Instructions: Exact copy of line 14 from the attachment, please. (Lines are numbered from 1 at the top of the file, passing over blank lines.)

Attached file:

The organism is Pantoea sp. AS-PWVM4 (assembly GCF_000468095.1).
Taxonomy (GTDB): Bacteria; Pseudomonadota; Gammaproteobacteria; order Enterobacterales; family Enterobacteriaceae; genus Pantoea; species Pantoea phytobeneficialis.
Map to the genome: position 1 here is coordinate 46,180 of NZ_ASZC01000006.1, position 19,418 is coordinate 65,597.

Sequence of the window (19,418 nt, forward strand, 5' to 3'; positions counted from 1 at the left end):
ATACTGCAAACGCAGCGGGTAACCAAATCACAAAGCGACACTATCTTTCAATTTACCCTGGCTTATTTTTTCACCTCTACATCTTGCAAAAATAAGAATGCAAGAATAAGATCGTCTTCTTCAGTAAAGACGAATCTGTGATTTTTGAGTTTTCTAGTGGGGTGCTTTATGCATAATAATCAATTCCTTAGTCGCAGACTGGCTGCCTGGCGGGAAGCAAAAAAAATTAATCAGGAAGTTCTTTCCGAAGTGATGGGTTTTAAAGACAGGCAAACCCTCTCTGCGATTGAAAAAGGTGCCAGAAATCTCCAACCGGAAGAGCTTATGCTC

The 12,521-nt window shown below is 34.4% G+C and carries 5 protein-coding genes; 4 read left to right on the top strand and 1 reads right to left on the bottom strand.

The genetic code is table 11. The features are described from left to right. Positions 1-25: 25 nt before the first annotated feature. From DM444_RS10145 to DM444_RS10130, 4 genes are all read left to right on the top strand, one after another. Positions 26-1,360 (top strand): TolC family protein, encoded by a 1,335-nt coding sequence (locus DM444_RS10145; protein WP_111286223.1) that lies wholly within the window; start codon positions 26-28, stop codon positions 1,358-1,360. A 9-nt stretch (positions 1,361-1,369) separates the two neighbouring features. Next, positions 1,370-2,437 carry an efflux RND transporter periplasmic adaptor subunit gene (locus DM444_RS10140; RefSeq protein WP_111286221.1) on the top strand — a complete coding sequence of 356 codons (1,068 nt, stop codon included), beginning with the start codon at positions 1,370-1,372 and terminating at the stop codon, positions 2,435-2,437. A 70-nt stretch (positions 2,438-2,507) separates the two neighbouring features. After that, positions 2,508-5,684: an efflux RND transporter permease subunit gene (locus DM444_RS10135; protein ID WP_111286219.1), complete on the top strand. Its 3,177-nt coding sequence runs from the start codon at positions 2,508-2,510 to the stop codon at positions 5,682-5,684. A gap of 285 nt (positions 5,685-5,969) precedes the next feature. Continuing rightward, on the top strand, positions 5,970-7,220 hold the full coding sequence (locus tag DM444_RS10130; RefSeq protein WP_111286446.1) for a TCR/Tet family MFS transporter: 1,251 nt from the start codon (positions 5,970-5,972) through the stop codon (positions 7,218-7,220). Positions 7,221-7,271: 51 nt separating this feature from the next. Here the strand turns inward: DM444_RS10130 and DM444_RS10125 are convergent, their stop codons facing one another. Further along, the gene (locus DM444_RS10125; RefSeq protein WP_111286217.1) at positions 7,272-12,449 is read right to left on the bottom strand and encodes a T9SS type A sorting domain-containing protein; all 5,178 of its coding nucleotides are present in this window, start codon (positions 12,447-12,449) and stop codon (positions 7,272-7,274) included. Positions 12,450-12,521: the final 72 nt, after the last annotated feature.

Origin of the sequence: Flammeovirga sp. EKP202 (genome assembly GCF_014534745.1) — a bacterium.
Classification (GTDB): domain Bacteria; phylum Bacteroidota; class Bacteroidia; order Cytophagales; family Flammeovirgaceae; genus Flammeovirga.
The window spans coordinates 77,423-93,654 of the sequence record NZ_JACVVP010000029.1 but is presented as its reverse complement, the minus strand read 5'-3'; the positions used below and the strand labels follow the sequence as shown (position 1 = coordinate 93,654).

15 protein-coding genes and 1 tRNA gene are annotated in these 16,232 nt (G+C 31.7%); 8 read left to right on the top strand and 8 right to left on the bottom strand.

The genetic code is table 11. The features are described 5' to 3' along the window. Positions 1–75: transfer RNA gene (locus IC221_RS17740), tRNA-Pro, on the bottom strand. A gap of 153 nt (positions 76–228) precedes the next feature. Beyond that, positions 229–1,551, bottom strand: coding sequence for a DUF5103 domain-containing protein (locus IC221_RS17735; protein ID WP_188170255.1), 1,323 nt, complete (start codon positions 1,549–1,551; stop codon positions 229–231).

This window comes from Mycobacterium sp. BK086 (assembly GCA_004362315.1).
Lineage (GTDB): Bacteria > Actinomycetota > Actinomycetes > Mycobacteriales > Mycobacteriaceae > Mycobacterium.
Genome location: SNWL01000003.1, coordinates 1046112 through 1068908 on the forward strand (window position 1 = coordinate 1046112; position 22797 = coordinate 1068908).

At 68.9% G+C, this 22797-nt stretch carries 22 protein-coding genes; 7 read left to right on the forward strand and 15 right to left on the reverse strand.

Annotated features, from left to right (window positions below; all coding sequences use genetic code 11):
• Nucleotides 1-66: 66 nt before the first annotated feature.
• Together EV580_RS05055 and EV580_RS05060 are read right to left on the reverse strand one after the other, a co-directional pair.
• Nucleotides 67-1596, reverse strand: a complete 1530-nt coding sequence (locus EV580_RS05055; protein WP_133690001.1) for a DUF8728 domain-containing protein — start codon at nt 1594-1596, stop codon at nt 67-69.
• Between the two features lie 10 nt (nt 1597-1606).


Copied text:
Lineage (GTDB): Bacteria > Actinomycetota > Actinomycetes > Mycobacteriales > Mycobacteriaceae > Mycobacterium.